Other calibration approaches have also been explored, including the calibration of serial robots using a probe, and the calibration of a Moog hexapod using a laser tracker.
The CoRo laboratory is currently exploring the use of C-Track, a dual-camera measurement device by the Quebec manufacturer, Creaform. This optical device allows the real-time measurement of the robot's effector pose, and can thus possibly be used not only to calibrate robots, but also to guide them dynamically.
Calibration of a serial robot with a laser tracker
Calibration of a parallel robot with a measurement arm
- In addition to the ubiquitous serial industrial
robots, other types of manipulators are also available, called parallel
robots. A serial robot is basically a series of links connected by motorized
joints, while a parallel robot is comprised of several series of links, with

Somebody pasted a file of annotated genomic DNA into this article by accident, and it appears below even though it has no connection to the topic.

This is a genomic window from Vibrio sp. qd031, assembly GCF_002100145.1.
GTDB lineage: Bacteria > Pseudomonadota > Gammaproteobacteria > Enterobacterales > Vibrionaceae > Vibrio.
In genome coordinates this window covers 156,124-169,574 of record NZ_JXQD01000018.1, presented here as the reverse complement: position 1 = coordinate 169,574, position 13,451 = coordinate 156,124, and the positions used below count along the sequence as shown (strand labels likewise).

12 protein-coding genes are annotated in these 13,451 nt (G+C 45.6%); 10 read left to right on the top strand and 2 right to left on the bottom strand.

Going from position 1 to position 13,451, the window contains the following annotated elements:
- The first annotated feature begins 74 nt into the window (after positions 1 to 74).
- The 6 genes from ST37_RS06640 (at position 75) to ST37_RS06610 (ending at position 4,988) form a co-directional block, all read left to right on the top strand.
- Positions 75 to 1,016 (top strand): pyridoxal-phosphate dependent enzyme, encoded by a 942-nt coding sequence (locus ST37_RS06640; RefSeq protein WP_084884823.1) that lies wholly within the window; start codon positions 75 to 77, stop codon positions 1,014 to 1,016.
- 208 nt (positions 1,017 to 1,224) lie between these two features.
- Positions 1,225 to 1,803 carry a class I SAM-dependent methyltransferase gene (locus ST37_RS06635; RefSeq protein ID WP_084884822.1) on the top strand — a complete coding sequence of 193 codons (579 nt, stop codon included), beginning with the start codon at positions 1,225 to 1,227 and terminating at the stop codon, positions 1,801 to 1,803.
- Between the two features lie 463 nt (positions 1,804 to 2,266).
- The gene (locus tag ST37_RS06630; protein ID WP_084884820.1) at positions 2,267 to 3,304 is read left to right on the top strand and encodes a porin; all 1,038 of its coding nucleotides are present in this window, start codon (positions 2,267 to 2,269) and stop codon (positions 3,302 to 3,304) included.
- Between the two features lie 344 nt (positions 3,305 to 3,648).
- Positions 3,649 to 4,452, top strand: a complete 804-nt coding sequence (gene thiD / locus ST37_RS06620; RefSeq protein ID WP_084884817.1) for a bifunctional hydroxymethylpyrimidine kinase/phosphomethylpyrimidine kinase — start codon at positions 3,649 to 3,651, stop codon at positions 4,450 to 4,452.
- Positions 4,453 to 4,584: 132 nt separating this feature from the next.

most of their joints not motorized.
Parallel robots can be faster, more rigid and/or accurate than serial
robots. Like almost all motion simulators, most rapid pick-and-place robots
are parallel robots. Many precise positioning devices are also parallel
Through his website ParalleMIC and his research on the kinematic analysis
and design of parallel mechanisms, Professor Ilian Bonev is renowned in the
area of parallel robotics. He leads most of the R&D work involving parallel
robots conducted at the CoRo laboratory, where the work breaks down into
three categories: theoretical work, mechanical design and simulation
The following are the main theoretical areas Professor Bonev is interested
- study of the singularities and workspace of parallel robots;
- geometric design of new parallel mechanisms with large workspace and few